An Islamist post-modern coup in Turkey

The cancellation of Istanbul elections is a clear and elaborate attack on Turkish democracy. By using tutelary methods through the judiciary, the Islamist regime in Turkey has rejected the results of elections.

The cancellation of Istanbul elections proved once again that the Islamist Justice and Development Party (AKP) is no longer able to survive through normal politics. Its survival depends on authoritarian policies and systematic violations of the rule of law.

The decision to cancel the Istanbul elections proves the Islamist AKP is desperate. That desperation could lead to further grave and risky decisions that could destabilise Turkey. By cancelling Istanbul elections, the Islamists have broken a tradition dating back to the late 19th century. Since 1876, no ruling power in Turkey has rejected the results of an election. It is very likely the AKP will repeat such moves in the future to secure its political survival.

With the cancelation of the Istanbul elections, we have now concrete evidence that the Islamists are likely not to concede power through the ballot box.

Attacks on democracy in Turkey are not new. Since 1960, democracy has been subjected to many direct and indirect assaults. However, there is a difference between the Kemalist tutelage of the past and the present day Islamist tutelary regime. In the past, notwithstanding their grave damage to Turkey, the Kemalists had some sort of ideological commitment that limited their actions somewhat. But in the case of the AKP, what we face is authoritarianism for pure political survival and self-interest that lacks any kind of ideological commitment. This is not authoritarianism for the sake of ideology, but authoritarianism for political and personal survival and is therefore naturally more destructive.

It is thus realistic to expect the AKP to attempt to institutionalise an authoritarian regime in Turkey by openly destroying democracy.

President Recep Tayyip Erdoğan has crossed the Rubicon and will try to remain ruler till his death. In the case of the AKP, what we have is a political party that cannot accommodate losing power. So, what could be the ultimate system in the Islamist mind?

In political theory, countries like Azerbaijan and Syria are called “presidential monarchies”. In such regimes, the president rules the country and leaves office to another member of family – usually to his son – through rigged elections.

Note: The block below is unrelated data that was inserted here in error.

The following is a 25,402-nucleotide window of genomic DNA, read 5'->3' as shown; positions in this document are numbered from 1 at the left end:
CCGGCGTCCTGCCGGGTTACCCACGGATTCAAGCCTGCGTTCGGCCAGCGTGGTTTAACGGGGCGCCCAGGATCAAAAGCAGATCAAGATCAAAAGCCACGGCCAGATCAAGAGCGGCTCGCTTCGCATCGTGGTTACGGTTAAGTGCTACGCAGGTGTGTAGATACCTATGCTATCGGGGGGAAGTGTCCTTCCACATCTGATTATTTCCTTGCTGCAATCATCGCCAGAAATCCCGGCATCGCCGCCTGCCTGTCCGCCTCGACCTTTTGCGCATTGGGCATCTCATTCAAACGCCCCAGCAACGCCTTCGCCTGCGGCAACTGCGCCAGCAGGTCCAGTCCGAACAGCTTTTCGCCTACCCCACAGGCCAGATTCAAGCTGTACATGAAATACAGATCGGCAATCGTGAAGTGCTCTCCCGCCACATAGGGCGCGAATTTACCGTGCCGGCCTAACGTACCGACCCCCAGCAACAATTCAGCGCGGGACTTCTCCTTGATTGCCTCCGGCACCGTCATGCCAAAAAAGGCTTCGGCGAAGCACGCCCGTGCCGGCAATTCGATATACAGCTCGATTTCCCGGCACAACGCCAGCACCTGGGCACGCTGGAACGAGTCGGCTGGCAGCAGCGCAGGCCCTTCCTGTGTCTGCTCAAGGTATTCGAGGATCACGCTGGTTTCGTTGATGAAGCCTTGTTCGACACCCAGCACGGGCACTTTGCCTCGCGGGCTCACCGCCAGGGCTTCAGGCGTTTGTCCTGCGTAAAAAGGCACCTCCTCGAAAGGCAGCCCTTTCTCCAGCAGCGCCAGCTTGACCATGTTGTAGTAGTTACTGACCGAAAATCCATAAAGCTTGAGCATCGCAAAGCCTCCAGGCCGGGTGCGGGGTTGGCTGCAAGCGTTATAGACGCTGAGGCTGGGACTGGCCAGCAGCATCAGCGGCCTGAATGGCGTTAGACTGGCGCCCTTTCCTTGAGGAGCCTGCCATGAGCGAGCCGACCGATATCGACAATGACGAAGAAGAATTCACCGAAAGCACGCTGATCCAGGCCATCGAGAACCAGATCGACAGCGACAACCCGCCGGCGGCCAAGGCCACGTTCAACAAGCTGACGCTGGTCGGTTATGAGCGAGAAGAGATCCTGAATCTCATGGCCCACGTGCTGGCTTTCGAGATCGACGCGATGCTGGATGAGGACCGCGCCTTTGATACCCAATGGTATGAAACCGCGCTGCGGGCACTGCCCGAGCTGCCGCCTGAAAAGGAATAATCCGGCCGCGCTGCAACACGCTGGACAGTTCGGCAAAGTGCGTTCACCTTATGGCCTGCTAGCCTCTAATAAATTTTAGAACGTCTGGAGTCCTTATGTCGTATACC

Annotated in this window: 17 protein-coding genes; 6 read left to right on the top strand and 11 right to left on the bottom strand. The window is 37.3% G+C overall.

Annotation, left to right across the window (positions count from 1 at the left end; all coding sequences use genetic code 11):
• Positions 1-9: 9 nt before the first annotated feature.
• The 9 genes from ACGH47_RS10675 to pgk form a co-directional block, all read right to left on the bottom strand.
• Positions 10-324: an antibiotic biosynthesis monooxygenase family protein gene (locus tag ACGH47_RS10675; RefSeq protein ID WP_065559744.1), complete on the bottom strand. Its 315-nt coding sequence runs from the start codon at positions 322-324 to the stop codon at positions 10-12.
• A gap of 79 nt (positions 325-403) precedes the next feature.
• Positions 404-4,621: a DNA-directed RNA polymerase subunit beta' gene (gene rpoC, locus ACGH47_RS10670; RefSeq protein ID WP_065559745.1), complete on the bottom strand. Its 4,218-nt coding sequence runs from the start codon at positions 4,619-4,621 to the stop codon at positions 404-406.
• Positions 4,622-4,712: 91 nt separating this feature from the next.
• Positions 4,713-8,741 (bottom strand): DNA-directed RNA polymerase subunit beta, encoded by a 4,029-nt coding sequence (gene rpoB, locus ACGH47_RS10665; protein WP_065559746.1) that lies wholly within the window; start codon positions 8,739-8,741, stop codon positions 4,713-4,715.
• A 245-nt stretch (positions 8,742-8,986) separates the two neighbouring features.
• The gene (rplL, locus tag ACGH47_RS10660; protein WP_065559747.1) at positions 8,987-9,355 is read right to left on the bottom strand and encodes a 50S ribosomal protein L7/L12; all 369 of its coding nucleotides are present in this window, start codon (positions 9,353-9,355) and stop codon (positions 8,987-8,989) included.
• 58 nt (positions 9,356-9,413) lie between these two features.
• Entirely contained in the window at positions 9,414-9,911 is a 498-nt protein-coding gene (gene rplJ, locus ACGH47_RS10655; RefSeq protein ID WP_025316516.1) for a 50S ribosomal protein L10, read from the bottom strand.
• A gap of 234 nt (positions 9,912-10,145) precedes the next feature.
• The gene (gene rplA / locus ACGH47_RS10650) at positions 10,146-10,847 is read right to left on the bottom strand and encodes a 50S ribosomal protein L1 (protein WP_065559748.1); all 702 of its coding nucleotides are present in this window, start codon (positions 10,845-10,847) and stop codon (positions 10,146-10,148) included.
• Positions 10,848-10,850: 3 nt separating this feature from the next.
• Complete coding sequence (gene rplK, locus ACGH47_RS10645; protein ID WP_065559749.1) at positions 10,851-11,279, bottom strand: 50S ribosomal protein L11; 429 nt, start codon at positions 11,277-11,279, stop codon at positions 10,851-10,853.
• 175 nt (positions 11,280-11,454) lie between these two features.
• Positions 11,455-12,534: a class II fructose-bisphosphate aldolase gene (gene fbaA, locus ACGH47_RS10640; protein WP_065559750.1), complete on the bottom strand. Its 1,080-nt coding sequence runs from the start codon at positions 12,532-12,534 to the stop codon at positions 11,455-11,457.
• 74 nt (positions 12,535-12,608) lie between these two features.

Erdoğan has been promoting his son in law, Treasury and Finance Minister Berat Albayrak, for some years and he has emerged as the second most powerful man in the country. Albayrak is not only a minister, but has a strong influence on many other state institutions in Ankara. Given that only further authoritarianism can help Erdoğan’s survival, it is very likely the Turkish Islamist march to authoritarianism will end in a bizarre model of a presidential monarchy. It is a big question whether Erdoğan will able to establish such a model in Turkey, but it is likely the president will try anything to survive.

There are also other major dynamics in play in Turkish politics after the annulment of the Istanbul elections.

To begin with, the Kurdish issue is now more critical and strategic. Erdoğan will definitely try to destroy the loose alliance between the secular main opposition Republican People’s Party (CHP) and the pro-Kurdish Peoples’ Democratic Party (HDP).

To prevent this, CHP needs to develop a new political discourse on the Kurdish issue given that its current reluctant accommodation with the HDP is likely to be tested by increasing tensions on the Kurdish problem.

The CHP could counterbalance Erdoğan on the Kurdish issue by moving closer to the classical Islamist stance of the small Felicity Party, which is inclusive and not nationalistic and has much potential in consolidating dialogue with the Kurds.

Secondly, with Monday’s decision to rerun the Istanbul elections, the Islamist regime has declared the country’s economic problems are not a priority. From now on, the economy will only be a reflection of politics - politics is now the only game in town and economic rationality is over. The only dynamic is Erdoğan’s survival and that is the basis of the Turkish economy. Discussions on how the central bank might act on some issues are now only a sideshow; it will act how Erdoğan wants it to act.

Finally, the cancelation of the Istanbul mayoral polls has created some positive new dynamics for former senior AKP ministers Ali Babacan, Abdullah Gül and Ahmed Davutoğlu, who are reportedly in the process of forming new parties. But they also need to come up wit a clear narrative to challenge the cancellation of the elections. If they remain silent or try to downplay it, they will find themselves in the same basket as Erdoğan.

The opinions expressed in this column are those of the author and do not necessarily reflect those of Ahval.